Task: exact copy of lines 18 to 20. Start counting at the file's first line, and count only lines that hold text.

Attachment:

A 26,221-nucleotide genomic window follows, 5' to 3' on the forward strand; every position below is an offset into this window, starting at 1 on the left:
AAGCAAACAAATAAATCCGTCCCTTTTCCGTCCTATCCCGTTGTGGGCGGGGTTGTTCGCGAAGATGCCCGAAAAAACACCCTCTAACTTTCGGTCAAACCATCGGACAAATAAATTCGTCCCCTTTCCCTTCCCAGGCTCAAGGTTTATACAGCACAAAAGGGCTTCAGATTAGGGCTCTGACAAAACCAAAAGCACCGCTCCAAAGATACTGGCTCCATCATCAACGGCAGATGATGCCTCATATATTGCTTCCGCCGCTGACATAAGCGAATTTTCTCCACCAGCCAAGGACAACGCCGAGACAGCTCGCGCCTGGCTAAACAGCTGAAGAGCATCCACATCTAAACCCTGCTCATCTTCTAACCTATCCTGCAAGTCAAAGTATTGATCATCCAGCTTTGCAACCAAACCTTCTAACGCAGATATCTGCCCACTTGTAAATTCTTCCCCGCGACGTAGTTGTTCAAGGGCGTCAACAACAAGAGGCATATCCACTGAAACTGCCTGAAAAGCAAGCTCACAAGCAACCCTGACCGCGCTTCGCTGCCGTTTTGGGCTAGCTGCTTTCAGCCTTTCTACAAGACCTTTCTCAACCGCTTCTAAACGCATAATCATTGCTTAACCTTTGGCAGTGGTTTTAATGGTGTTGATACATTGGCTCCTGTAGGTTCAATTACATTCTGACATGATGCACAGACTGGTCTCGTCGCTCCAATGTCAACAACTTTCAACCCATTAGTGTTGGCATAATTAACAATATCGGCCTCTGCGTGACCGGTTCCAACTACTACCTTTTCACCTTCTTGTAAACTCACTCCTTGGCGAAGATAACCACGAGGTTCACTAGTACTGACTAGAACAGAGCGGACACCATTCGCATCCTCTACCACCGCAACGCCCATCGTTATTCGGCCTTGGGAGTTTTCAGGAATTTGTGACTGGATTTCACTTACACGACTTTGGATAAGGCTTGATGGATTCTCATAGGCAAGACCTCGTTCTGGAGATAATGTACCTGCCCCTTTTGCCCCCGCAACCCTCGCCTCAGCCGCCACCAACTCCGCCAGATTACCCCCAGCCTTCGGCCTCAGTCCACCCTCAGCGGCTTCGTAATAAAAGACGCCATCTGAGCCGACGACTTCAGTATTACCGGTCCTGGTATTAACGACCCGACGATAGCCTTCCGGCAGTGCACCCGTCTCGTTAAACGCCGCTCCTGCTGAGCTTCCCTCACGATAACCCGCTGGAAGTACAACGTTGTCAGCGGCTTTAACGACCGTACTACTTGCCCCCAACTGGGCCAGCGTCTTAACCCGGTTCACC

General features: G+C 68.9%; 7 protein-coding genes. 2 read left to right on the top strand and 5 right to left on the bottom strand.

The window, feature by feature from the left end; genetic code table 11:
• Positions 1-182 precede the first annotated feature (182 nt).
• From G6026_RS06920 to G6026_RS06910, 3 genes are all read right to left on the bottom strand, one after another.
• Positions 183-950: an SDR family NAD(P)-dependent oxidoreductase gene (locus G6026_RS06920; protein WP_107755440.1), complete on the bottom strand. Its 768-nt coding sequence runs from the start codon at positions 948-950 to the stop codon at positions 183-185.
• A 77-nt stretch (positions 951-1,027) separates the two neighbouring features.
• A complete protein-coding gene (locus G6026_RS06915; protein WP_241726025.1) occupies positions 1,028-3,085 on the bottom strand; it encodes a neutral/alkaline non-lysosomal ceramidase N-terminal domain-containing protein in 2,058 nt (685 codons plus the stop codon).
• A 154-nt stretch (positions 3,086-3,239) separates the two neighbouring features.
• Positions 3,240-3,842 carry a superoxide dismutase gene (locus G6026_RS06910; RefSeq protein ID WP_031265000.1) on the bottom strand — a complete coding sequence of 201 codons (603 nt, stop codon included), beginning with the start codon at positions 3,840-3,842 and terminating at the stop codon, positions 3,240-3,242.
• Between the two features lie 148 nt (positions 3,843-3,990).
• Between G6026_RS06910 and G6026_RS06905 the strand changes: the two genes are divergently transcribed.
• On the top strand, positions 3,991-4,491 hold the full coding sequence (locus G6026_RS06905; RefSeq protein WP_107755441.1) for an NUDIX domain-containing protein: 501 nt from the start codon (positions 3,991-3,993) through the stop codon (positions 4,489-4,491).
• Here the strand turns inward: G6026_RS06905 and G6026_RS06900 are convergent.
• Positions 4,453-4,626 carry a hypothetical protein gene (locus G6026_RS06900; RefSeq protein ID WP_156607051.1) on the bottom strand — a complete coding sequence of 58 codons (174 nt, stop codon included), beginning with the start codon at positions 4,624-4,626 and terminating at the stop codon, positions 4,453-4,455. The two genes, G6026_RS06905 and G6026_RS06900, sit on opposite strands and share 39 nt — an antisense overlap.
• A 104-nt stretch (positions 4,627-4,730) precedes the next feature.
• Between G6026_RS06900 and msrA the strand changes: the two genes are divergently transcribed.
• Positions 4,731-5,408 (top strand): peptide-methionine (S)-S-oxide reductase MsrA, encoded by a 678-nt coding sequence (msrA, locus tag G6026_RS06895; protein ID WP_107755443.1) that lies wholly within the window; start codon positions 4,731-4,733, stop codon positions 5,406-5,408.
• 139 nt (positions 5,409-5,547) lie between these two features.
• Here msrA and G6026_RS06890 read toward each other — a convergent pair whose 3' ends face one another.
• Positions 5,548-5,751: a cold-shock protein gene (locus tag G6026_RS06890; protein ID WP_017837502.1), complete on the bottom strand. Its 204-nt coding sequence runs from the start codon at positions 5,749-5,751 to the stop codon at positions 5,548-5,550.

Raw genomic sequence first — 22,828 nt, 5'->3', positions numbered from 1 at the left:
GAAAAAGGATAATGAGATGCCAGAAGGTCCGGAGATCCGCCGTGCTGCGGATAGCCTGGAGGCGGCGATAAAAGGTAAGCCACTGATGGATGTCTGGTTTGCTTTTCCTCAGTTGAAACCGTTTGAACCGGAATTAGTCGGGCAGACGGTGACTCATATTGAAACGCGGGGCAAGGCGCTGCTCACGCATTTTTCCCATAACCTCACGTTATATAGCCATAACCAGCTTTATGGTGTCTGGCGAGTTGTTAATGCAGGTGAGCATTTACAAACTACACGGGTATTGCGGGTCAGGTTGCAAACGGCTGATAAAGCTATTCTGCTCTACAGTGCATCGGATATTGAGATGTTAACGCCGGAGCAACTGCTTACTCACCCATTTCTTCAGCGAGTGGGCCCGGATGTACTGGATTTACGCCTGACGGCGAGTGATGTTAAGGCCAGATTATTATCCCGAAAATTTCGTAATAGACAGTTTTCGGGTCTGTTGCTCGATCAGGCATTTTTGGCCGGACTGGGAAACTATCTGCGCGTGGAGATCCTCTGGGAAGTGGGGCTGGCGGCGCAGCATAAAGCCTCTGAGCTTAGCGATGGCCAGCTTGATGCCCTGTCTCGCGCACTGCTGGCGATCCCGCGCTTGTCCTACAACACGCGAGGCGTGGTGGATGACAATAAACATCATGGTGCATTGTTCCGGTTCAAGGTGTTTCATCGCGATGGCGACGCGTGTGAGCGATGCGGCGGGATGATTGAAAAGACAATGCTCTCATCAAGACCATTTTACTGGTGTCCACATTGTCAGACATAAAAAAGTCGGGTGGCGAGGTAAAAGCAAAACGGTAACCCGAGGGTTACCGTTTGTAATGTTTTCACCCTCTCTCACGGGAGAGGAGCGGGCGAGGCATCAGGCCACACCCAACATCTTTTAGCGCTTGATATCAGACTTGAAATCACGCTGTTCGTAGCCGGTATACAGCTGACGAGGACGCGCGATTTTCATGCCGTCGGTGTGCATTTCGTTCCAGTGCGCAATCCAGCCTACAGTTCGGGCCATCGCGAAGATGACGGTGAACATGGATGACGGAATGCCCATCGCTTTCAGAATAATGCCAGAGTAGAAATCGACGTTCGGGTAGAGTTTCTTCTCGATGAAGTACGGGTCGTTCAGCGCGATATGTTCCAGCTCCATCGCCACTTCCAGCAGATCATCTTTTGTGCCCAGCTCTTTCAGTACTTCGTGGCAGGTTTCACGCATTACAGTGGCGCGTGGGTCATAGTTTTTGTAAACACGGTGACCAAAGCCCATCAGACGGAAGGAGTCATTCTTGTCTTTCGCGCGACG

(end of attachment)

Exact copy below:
• Between G6026_RS06900 and msrA the strand changes: the two genes are divergently transcribed.
• Positions 4,731-5,408 (top strand): peptide-methionine (S)-S-oxide reductase MsrA, encoded by a 678-nt coding sequence (msrA, locus tag G6026_RS06895; protein ID WP_107755443.1) that lies wholly within the window; start codon positions 4,731-4,733, stop codon positions 5,406-5,408.
• 139 nt (positions 5,409-5,547) lie between these two features.